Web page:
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What Does It Actually Mean to Liberate Your Potential? Part 1

Freeing our potential is often described as something we do once we commit to a goal. But what if we base the center of our life on that goal before even looking what we crave most deep down?


For instance, we could commit to working hard this year in order to get that raise that will validate our success in the company, in our social circle, in the eyes of our romantic partner and family or even for ourselves. It's a linear progression that fits our resume culture, after all. We are led to buy into the idea that showing this kind of upgrade is a sign of professional progression and, even more powerfully, a sign of personal progress. In short, if we get the raise, we will be validated in the idea we have been sold about how to measure our own personal growth.


What if what we actually need is not a raise -- we actually make plenty enough mullah already -- but an extended vacation to replenish, or quality time with our loved ones, or to hit the road, or even to redirect our life into a whole new direction because we are tired of what we do at work, we are not finding in it what we hoped we would, we feel we are missing out on Life, and we sure are not finding the time we wish we had to actually enjoy ourselves more than a short weekend at a time.


What if we could: not work 60 to 90 hours a week doing something we only mildly or moderately like or even tolerate, not have to show up at work on Monday morning because time off is, in fact, okay right now, not have to work overtime into the night or over the weekend because 'we have a deadline' and not have to numb ourselves drinking and eating too much or doing social 'stuff' with people we don't even want to spend time with.


What if, instead, we could: have all the time in the world for a couple of years, just be for a while (maybe even forever), actually enjoy the people we surround ourselves with (we may need to meet new ones), spending time with our favorite people on earth (the ones we already know, that is), travel for more than two weeks at a time, zooming through Paris, Nice, Amsterdam and Barcelona in less than five days (pardon my French, but might as well watch a Netflix documentary on each).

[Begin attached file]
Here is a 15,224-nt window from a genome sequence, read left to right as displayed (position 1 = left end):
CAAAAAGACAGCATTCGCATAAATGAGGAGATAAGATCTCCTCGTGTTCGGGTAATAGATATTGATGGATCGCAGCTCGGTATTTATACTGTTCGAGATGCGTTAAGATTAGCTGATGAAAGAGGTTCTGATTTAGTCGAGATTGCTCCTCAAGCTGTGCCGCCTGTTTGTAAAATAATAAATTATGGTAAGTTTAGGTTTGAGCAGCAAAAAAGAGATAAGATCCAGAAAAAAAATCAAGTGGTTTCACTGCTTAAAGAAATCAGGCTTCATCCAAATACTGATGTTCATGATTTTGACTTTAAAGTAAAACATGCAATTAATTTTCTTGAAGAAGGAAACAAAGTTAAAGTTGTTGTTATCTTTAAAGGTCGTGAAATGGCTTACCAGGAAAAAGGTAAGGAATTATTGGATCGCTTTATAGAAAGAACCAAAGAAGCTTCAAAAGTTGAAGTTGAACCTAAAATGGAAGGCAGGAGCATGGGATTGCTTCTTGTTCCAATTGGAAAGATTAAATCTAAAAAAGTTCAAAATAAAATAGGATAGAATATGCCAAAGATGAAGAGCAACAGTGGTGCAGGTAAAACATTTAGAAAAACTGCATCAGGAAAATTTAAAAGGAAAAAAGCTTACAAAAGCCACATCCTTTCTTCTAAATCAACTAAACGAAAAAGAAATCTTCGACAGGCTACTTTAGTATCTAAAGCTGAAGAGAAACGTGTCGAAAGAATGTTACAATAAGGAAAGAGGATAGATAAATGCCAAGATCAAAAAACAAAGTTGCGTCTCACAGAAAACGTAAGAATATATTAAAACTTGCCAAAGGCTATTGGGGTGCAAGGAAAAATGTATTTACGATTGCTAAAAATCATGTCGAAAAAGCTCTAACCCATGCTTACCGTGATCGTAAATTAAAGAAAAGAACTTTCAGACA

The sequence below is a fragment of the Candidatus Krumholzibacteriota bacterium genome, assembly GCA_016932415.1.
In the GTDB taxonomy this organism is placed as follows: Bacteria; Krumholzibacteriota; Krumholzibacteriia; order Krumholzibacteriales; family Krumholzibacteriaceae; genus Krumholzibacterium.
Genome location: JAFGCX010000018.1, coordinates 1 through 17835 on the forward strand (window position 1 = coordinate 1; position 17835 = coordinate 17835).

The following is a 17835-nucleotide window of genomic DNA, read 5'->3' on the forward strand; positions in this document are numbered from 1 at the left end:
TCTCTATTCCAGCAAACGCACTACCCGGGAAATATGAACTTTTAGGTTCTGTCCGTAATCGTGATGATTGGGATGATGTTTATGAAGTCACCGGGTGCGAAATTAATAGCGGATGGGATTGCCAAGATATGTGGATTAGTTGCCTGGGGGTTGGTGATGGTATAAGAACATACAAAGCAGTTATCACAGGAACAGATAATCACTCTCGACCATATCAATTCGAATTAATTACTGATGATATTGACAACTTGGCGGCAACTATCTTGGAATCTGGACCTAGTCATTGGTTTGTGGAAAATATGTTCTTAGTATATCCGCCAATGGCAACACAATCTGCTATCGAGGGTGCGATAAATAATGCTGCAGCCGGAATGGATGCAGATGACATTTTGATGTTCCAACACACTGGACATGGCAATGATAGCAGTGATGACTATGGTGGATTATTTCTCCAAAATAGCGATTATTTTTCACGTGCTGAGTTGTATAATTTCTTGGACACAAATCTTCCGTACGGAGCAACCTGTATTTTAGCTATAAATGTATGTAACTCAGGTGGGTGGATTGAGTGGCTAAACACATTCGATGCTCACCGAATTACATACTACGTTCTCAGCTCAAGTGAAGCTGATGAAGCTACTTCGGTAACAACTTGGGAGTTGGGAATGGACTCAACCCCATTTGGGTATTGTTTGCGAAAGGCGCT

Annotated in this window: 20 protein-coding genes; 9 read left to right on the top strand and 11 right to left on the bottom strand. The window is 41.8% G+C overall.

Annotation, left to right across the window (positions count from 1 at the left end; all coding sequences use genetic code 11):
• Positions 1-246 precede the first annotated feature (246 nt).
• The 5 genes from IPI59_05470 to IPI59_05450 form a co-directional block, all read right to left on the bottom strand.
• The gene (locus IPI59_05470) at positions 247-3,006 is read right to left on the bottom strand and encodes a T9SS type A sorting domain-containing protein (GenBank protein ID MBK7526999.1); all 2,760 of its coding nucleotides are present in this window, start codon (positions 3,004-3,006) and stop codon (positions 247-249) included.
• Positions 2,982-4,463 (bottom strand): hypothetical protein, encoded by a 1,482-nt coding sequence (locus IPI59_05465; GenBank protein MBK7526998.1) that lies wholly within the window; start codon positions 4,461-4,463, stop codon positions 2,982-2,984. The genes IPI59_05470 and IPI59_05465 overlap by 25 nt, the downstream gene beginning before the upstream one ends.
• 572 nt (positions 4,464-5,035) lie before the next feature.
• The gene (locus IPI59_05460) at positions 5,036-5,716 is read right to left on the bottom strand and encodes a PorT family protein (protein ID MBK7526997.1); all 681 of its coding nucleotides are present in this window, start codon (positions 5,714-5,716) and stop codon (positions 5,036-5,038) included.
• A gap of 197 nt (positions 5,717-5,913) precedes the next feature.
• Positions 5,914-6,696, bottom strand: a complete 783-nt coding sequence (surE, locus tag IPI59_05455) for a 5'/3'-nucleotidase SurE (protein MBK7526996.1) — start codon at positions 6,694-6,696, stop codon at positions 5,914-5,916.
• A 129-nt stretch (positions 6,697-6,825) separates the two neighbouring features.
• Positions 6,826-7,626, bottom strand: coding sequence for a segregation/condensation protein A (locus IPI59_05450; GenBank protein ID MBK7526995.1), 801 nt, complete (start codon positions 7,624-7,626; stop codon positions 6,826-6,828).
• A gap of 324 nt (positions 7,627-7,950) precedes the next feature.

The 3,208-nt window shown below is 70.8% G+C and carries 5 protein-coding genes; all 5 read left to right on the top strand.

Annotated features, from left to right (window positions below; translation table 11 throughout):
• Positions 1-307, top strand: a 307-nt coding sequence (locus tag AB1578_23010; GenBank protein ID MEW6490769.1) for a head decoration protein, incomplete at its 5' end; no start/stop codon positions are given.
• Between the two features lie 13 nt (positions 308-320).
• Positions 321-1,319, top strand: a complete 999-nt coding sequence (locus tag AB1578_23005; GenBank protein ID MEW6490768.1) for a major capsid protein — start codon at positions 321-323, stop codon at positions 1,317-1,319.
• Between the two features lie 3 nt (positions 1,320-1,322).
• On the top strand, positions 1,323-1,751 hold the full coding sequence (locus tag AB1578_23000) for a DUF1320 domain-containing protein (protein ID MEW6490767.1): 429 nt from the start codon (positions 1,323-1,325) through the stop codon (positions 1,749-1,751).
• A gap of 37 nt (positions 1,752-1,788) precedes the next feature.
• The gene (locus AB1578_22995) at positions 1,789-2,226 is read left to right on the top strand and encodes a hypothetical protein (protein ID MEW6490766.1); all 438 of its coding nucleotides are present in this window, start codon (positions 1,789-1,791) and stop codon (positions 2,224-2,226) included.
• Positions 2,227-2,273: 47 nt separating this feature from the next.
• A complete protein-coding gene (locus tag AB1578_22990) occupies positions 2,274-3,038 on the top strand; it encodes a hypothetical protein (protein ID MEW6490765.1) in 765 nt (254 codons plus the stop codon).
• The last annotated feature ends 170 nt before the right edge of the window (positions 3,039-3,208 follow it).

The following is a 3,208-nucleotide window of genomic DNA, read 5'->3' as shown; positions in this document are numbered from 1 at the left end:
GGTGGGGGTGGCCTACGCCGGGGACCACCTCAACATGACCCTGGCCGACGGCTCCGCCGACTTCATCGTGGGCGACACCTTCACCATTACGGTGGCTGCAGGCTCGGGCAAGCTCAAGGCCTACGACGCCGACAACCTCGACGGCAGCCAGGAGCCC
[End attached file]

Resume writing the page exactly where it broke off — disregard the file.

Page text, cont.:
It is possible to live differently. It is possible to live better. It is possible to live happier.


Take that time off before you blow a fuse, not just physically, but emotionally and mentally. Before you completely lose yourself in antidepressants or Adderall or whatever else your doctor is prescribing you just to deal with the stress of it all. That's crazy...! We most definitely don't have to live that way.


I spent 15 years in academia, which is emotionally barely less stressful than corporate and way more miserable pay wise because, as everybody knows, academics make peanuts. I also worked in corporate, where my boss yelled at me when I tried to do my job well and shut her ugly mouth when I actually succeeded at what I was doing. She ran after me shouting insults when I announced to her, very respectfully and tactfully, that I was leaving the company. Nut case.


Four months before my 35th birthday, I heard a little voice in my head saying very distinctly, "If you continue at this pace, you will have a heart attack by your 35th birthday." I remember catching my first thought, "Oh, don't worry, 35 is way far still." After which I immediately realized that it was just a few months away and that I better get on it if I was to avert a catastrophe. Then I pondered how I could ever be okay with the idea of having a heart attack, at any age.


So, I decided to walk away from it all, both the academic and the corporate worlds. And I've never looked back. I remember, at the time, vaguely dreaming of bringing my nervous system to an acceptable level of bearable stress. I had no clue I could actually enjoy a relaxed peace in my body and mind continuously -- which is now the case. Needless to say, I feel like I am in heaven, and I am still alive realizing that I can enjoy this, which is the point of Life, isn't it?


For a sequel to this article on practical tools to start unlocking your potential with actual enthusiasm and flow, click here.


To contact me, here is my website.

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